Mason alum Debbie Jones reflects on 32 years of leadership at Prince William County Chamber


Business advocate. Connector. Artist. Proud Mason alumna.

Those are a few words that describe Prince William Chamber of Commerce President and CEO Debbie Jones, BA ’78. After more than 32 years of service in the Chamber of Commerce, Jones is retiring this December.

Debbie Jones headshot
Debbie Jones. Photo provided

She began her Chamber career in 1990 as the communications coordinator at the Prince William County–Greater Manassas Chamber. She was promoted to president and CEO in 1993.

“As an art major who never took a business class, I never expected to spend most of my career running a business organization,” said Jones.

Mason’s hallmarks of innovative problem-solving and collaborative teamwork are universal, Jones said, and students across every discipline learn and carry them with them into the workforce.

Jones reflected, “I pride myself on always finding creative ways to solve a problem, work with others, and form a team to get things accomplished.”

In 2010, she faced one of the greatest challenges in her career—managing the merger of the Prince William–Greater Manassas and the Prince William Regional Chambers of Commerce. As chief operating officer, she worked to transition Chamber members, staff, and Board of Directors into the newly created Prince William Chamber of Commerce. In July 2014, she was promoted to the Prince William Chamber’s top job, president and CEO.

Jones is a renowned connector. “Over the years, I helped to connect the business community, governments, educators, and not-for-profit organizations.” She’s most proud of the work that’s been accomplished at the Prince William Chamber to make it a go-to resource for organizations seeking collaborative relationships and partnerships.

Her work with the Prince William Chamber expanded her relationship with Mason. She is the membership chair of Mason’s Science and Technology Campus Advisory Board, where she has been a member since the board’s inception in 1999.

The Prince William Chamber has also sponsored SciTech Campus events, such as the 50th Anniversary Celebration that was held earlier this fall.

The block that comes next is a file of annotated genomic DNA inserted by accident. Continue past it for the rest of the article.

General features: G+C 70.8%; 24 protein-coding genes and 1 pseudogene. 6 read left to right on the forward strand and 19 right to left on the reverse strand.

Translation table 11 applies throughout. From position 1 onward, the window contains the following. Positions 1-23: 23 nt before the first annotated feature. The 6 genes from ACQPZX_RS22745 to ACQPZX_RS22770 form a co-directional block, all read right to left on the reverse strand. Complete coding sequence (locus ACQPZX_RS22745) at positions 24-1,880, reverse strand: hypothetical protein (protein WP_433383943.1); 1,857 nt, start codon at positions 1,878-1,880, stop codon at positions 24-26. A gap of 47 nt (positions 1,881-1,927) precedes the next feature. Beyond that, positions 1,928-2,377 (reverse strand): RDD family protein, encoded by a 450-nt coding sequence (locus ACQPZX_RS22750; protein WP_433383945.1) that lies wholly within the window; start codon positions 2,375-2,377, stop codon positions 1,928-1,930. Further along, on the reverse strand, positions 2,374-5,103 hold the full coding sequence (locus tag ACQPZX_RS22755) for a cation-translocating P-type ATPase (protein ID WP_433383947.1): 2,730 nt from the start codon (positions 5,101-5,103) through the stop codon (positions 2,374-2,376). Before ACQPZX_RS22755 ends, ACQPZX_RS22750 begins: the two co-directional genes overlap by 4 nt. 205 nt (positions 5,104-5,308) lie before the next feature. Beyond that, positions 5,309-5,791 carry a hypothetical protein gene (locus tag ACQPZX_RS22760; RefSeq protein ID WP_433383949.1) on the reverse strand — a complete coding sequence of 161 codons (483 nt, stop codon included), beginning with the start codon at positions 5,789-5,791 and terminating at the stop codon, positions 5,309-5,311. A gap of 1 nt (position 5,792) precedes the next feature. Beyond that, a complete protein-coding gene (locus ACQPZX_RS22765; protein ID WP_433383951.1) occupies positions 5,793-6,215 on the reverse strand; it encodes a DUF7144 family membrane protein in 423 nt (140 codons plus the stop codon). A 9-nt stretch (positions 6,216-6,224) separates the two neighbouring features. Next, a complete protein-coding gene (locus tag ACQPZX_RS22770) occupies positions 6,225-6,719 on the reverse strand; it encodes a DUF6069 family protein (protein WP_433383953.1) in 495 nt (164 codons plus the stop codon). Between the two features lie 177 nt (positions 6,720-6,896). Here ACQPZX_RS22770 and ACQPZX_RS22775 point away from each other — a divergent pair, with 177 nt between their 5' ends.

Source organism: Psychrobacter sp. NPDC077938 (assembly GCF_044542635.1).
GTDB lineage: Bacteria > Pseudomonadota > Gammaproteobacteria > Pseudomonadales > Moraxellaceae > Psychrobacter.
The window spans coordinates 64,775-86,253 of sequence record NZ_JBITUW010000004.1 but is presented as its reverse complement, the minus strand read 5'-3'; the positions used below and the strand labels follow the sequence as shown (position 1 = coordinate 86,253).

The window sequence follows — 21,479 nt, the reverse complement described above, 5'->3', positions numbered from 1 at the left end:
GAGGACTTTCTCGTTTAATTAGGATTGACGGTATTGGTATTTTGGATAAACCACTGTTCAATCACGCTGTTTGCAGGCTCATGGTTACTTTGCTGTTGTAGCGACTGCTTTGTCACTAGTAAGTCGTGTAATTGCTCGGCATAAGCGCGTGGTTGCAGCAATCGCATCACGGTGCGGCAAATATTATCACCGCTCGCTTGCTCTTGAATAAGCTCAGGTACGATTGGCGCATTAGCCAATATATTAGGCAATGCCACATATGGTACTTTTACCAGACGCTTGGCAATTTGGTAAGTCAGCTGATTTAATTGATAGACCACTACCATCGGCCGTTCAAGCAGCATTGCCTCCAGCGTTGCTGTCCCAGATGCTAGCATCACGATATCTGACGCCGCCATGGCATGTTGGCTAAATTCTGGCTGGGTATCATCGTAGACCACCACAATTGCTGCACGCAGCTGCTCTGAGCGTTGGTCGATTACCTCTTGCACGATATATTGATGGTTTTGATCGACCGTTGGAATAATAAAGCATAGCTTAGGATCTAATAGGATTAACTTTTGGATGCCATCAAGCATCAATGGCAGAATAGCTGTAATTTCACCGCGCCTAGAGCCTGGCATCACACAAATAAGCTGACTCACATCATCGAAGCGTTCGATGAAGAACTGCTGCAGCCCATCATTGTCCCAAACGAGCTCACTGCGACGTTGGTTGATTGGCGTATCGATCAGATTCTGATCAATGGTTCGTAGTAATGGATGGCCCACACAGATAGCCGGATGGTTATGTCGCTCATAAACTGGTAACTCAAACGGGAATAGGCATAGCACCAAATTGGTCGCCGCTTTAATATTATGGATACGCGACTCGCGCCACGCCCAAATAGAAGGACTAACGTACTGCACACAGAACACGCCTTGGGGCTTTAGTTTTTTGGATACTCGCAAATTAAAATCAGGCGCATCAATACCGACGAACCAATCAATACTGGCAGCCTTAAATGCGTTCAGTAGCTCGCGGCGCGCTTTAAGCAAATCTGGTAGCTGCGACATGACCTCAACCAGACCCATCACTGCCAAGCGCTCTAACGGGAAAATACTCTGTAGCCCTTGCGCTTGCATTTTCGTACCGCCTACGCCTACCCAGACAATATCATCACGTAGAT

“Debbie and the Prince William Chamber are big supporters of Mason,” said Molly Grove, associate director of community and local government relations at the Science and Technology Campus. “Through Debbie and the Chamber, we’ve been able to make connections to key regional partners that have positioned Mason for success in the years to come. She’s a real gem and a great partner. She’s a special friend!”

Jones’s impact also extends to Mason students. Mason School of Recreation, Health and Tourism students have held internships at the Chamber, where they can apply their classroom knowledge in the real world.

She encourages all students to “take advantage of every opportunity, take chances, do new things, and meet people. You never know whom you will meet and how they will change your life.”

In 2019, Mason’s Alumni Association recognized Jones’s accomplishments with the Thomas W. Iszard IV, Distinguished Alumni Award from the College of Visual and Performing Arts. She calls upon fellow alumni to, “Make a difference! Get out there, meet people, and give back—your time, treasures, and talent.”

What’s next on the horizon for Jones?

The next phase of her life, “Debbie 2.0,” features plenty of self-care, specifically walking and traveling, spending time with family and friends, devoting more time to her art, and making time to relax and regroup.

While her time at the Chamber is concluding, Jones plans to continue to use her connections and skills to make a difference.